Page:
Marketers looking for the best way to reach a target audience online should go beyond choosing the most popular methods of the day and consider generational differences in media consumption habits, according to Forrester Research.
“To plan effective integrated campaigns, marketers must start with search and layer on site messaging in the media that resonate with target consumers: buzz, blogs, and banners for Gen Yers, deep search and word of mouth for Gen Xers, print and product packaging for Boomers, and the written word for Seniors,” writes Charlene Li, principal analyst at Forrester.
Search results from a general search engine account for 71 percent of site visits, with another 8 percent coming from vertical search engines, according to the report. Those results are similar across generations, with Gen Xers, those between age 27 and 40, being slightly more likely than other age groups to use general search engines like Google and Yahoo, and Younger Boomers, age 41-50, more likely to use vertical search engines, like travel and health search engines.
Because search is important for all users, Li recommends that marketers start with sound search marketing and optimization efforts. “Smart marketers will prioritize their search optimization efforts to ensure high relevance and ranking,” she said.
While search is a universal way for users to find a site, usage of other media channels is dependent on which generation a user belongs to, Li said. After search, the methods used to find something online begins to diverge, as does consumption of other media that can be used in cross-channel campaigns.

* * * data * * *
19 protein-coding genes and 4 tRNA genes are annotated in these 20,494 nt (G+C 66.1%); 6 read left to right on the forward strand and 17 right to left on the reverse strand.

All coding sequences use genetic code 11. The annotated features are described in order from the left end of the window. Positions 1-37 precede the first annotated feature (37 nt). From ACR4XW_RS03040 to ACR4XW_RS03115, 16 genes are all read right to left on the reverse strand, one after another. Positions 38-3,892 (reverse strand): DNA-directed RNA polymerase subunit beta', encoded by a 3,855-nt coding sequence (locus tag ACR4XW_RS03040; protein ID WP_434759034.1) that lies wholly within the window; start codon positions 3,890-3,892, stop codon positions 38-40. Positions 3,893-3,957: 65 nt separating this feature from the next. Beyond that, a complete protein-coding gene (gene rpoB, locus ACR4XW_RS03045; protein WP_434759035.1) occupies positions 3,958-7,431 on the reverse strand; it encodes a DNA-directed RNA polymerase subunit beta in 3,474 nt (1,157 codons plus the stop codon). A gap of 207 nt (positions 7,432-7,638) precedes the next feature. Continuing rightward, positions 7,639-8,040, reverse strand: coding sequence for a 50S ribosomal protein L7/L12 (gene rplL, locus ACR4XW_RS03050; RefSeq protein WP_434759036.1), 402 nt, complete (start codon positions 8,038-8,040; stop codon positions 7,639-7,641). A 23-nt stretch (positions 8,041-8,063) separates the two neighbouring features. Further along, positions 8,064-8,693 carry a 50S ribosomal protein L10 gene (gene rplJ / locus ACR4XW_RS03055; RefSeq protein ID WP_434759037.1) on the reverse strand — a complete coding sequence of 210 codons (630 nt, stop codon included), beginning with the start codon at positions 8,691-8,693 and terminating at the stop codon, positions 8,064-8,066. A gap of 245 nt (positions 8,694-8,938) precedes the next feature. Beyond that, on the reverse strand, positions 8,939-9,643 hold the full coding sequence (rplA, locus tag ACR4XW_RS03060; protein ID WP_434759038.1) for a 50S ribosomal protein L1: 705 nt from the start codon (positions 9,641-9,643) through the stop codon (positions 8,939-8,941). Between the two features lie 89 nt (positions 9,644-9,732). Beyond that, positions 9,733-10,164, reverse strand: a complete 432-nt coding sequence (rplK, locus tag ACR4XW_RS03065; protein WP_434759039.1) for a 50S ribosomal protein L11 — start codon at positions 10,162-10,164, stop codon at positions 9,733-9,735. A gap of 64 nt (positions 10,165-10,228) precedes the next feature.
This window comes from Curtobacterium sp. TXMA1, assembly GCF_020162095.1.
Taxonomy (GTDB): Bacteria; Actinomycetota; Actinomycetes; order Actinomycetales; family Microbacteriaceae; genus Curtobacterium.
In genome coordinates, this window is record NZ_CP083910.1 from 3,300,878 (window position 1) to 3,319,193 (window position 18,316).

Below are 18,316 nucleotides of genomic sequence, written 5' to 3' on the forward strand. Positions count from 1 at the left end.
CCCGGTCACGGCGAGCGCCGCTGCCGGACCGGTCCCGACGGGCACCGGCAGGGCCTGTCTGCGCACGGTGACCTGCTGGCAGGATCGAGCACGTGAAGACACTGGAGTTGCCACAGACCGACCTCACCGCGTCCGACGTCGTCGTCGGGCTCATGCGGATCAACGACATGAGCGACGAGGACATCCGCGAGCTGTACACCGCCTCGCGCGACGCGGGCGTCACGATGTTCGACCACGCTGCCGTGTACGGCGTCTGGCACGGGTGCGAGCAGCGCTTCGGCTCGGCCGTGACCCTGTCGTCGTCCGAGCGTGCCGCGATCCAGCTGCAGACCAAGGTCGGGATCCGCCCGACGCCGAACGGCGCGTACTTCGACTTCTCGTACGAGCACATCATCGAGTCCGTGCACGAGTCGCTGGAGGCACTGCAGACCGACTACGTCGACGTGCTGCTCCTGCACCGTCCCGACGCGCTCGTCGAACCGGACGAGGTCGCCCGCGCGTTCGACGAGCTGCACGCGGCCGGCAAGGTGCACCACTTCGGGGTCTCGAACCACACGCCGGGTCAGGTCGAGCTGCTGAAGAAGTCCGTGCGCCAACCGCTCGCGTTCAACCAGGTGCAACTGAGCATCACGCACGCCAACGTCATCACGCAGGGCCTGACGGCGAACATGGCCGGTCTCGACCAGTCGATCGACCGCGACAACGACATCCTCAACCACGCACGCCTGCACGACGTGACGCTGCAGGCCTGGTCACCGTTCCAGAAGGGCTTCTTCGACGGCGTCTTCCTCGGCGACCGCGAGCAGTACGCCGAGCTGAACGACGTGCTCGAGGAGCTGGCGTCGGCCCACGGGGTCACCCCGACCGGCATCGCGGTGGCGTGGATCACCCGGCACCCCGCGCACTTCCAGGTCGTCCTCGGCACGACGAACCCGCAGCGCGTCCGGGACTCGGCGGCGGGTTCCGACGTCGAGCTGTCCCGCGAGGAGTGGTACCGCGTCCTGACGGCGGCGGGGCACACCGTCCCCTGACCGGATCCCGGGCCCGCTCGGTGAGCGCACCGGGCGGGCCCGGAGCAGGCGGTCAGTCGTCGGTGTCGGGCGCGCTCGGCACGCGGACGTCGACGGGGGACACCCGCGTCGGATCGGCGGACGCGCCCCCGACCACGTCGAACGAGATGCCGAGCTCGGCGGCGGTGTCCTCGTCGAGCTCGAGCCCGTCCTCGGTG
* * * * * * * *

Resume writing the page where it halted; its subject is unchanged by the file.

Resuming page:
For Gen Y, age 18 to 26, the most common methods for finding a site are word of mouth from friends, and links from blogs. Surprisingly, Gen Yers also click on banners more often than other generations. Gen Xers, besides being prolific users of search, are best reached by “pass-along” media, including word of mouth and e-mail.
Young Boomers, age 41 to 50, and Older Boomers, age 51 to 61, are fond of print media, and are most likely to visit sites they find in print ads, or on product labels. In addition, about 30 percent of Boomers said they had visited a site they heard about in a news story. Seniors spend less time with media than other groups, but the time they do spend is most often spent with print media like newspapers or magazines. They are also more likely than other groups to type in a URL directly, or to visit sites recommended by friends or family.
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